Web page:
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Re: Having Trouble with m4 Input (m4 version 1.4.13)

From: Gary V. Vaughan
Subject: Re: Having Trouble with m4 Input (m4 version 1.4.13)
Date: Tue, 7 Sep 2010 22:50:33 +0700

Hi Tom,

On 7 Sep 2010, at 22:00, Tom Browder wrote:
> On Tue, Sep 7, 2010 at 09:03, Gary V. Vaughan <address@hidden> wrote:
>> Hello again Tom,
> Hey, Gary, sorry to keep bugging you, but this m4 and its potential
> for me is intriguing.

No problem.  I'll stop replying if I feel bugged ;)

Hmm, I think you are considering using m4 *instead* of cpp, right?
I'm sure that's possible too, though you would need to teach m4 to
understand *all* of the directives supported by cpp, otherwise it
will fall over when it encounters a system header.  M4-2.0 might
need a little work in the syntax parser to allow hooking in a bit
of C code to make it seamless... otherwise you'll need to massage
the files before m4 sees them; maybe a job for an `m4pp' script:


  while test $# -gt 0; do
     case $1 in
        # this won't work as is, because some options take args!
        -*) options="${options+$options }$1 ;;
        *)  files="${files+$files }$1 ;;

  cat $files \
    | awk '/* massage cpp into m4 digestable format */ \
    | m4 $options

  exit $?

However, I was talking about using m4 as an *additional* pre-processor,
which would leave well alone any #include <sys/header.h> lines for
cpp proper to deal with.

My rationale is this: If you're happy with the facilities offered by
cpp when it comes to any particular file in your project, then why
tack on another preprocessor stage for the sake of it?  But, there
are definitely cases (converting a table of values into a class with
accessor functions and some private data members to support them)
where m4 can make meta-programming *much* easier and less error-prone.
In those cases, let m4 expand any macros it knows about so that you
get to write the fun parts of the code rather than the boring repetitive

This makes migrating your project into `m4pp' a breeze: everything
stays exactly as it was before, until you want to use the added
power of m4 somewhere.  At that point you rename the file from
`.c/.cc' to `.m4c/.m4cc' and add a make rule that generates `.c/.cc'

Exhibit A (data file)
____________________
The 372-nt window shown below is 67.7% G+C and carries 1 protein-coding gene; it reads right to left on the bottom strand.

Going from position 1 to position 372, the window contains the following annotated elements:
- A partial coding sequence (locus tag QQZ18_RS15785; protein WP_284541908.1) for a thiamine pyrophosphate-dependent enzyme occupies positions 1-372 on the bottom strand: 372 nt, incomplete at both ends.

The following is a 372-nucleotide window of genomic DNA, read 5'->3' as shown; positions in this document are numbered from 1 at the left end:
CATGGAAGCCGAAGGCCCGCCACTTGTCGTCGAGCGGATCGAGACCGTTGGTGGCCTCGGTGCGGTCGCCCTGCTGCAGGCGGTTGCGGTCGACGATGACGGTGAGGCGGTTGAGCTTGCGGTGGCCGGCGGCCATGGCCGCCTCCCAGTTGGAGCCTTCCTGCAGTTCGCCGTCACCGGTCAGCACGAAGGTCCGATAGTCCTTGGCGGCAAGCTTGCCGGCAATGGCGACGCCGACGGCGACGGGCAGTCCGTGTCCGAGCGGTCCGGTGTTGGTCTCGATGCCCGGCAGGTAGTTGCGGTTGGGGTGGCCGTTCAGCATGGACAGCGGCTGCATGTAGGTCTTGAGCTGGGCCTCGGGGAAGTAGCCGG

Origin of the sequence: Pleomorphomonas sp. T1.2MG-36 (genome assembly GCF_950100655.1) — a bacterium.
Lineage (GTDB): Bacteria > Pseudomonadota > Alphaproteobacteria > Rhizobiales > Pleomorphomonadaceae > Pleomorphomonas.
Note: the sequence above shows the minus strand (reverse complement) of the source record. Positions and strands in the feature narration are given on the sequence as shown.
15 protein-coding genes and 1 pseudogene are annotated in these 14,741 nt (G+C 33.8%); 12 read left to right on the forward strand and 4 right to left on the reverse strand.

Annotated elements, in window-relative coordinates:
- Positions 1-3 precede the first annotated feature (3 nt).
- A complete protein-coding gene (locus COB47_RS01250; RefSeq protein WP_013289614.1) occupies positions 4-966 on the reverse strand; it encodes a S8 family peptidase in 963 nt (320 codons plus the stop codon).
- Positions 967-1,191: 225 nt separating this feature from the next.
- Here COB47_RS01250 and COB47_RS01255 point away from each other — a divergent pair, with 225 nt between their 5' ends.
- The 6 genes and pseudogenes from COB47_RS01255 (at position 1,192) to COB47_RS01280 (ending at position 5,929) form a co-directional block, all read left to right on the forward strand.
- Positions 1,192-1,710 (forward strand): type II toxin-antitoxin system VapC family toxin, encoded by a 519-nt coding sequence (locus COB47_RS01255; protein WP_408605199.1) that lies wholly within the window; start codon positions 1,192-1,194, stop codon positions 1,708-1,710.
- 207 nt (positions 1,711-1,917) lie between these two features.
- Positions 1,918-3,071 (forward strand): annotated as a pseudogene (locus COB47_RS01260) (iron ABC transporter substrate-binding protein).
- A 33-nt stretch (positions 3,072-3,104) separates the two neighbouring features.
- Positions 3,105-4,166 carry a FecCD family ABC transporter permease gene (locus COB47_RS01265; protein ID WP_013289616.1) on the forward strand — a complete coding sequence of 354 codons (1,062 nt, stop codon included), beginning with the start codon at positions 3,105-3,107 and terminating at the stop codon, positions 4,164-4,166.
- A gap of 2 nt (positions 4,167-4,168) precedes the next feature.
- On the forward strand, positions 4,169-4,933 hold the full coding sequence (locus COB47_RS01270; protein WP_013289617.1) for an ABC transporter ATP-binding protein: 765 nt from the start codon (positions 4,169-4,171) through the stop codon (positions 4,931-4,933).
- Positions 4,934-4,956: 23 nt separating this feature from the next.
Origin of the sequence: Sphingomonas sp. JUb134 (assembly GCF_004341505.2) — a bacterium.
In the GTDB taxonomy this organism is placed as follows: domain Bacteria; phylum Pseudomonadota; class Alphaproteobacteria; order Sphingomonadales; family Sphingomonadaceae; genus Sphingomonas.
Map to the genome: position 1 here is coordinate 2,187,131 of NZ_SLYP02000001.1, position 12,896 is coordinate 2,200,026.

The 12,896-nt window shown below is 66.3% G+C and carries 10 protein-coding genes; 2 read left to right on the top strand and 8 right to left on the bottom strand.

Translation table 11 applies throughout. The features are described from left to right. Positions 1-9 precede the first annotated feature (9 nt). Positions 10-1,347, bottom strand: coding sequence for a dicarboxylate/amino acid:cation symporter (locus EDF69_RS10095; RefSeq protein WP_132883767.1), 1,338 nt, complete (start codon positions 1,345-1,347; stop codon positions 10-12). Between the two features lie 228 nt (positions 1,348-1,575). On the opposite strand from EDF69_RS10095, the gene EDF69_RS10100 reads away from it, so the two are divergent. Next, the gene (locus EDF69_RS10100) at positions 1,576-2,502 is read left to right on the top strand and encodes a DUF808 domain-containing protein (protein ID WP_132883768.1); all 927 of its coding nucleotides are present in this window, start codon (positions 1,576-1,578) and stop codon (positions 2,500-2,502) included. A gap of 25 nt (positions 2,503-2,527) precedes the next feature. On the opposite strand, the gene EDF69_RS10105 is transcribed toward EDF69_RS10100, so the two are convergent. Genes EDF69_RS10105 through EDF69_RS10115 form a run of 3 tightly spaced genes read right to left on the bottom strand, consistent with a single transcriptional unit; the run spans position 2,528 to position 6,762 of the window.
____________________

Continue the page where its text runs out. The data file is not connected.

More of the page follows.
files for the compiler to eat by feeding the `.m4c/.m4cc' files
through m4.  As long as you remember not to edit those output files
(by adding a DO NOT EDIT notice and turning of write permission in
the make rule that does the generation is a good way to achieve that),
everything is more or less the same as it always was.

Since you have the generated `.c/.cc' files around anyway, you can
ship those when you distribute your package, so that users don't
need to have `m4pp' or GNU M4-2.x or anything else that you used
to turn the `.m4c/.m4cc' meta program into a standard C/C++ file.

Thinking about it, my old article could have made this clearer, but I
was so carried away with excitement about all the whiz-bang new
possibilities of M4-2.0 it passed me by at the time :)

Another thing I got wrong is that it's important to be able to tell
whether or not the C/C++ compiler is going to choke on your headers,
so I would continue to put cpp headers in `.h' files (maybe `.hh' or
something if only the C++ compiler will grok them), and keep the
shared m4 headers in plain `.m4' suffixed files.  If you need to
generate a cpp parsable header from an `.m4' header, then you would
do the same as with source code: a `.m4h' meta-program and a make
rule to feed that through m4 to create a `.h' file that is shipped
with the package to save users from installing an m4 development
environment just to compile your code.

So, with the system I was envisioning where you use m4 as an
additional preprocessor on just those files that need the extra
power of m4, there's no need to move back and forth between the
two styles.  Just slowly migrate files into m4 as you find the
need.  The syncfiles output, and multiple-inclusion protection are
useful too, but are more to help m4 play nicely with cpp than do
away with cpp altogether.

>> Niceville?  How come I never found that in my months of biking the
>> length and breadth of the sunshine state?
> Did you get to the Panhandle (sometimes called Lower Alabama:
> Pensacola, Fort Walton Beach, Destin, Panama City)?  Niceville is on
> Florida Highway 20 on the north side of Choctawhatchee Bay across from
> Destin.  If you came this way I'll bet you came via US Highway 98
> along the gulf--much more scenic and well-known route.

No further than Talahassee to break up the miles of interstate on
a trip from Lynchburg, TN to Miami, FL (3 days hard riding!).  The
geography of Choctawhatchee Bay looks interesting... should I pencil
in a visit for my next FL road trip?

Gary V. Vaughan (address@hidden)

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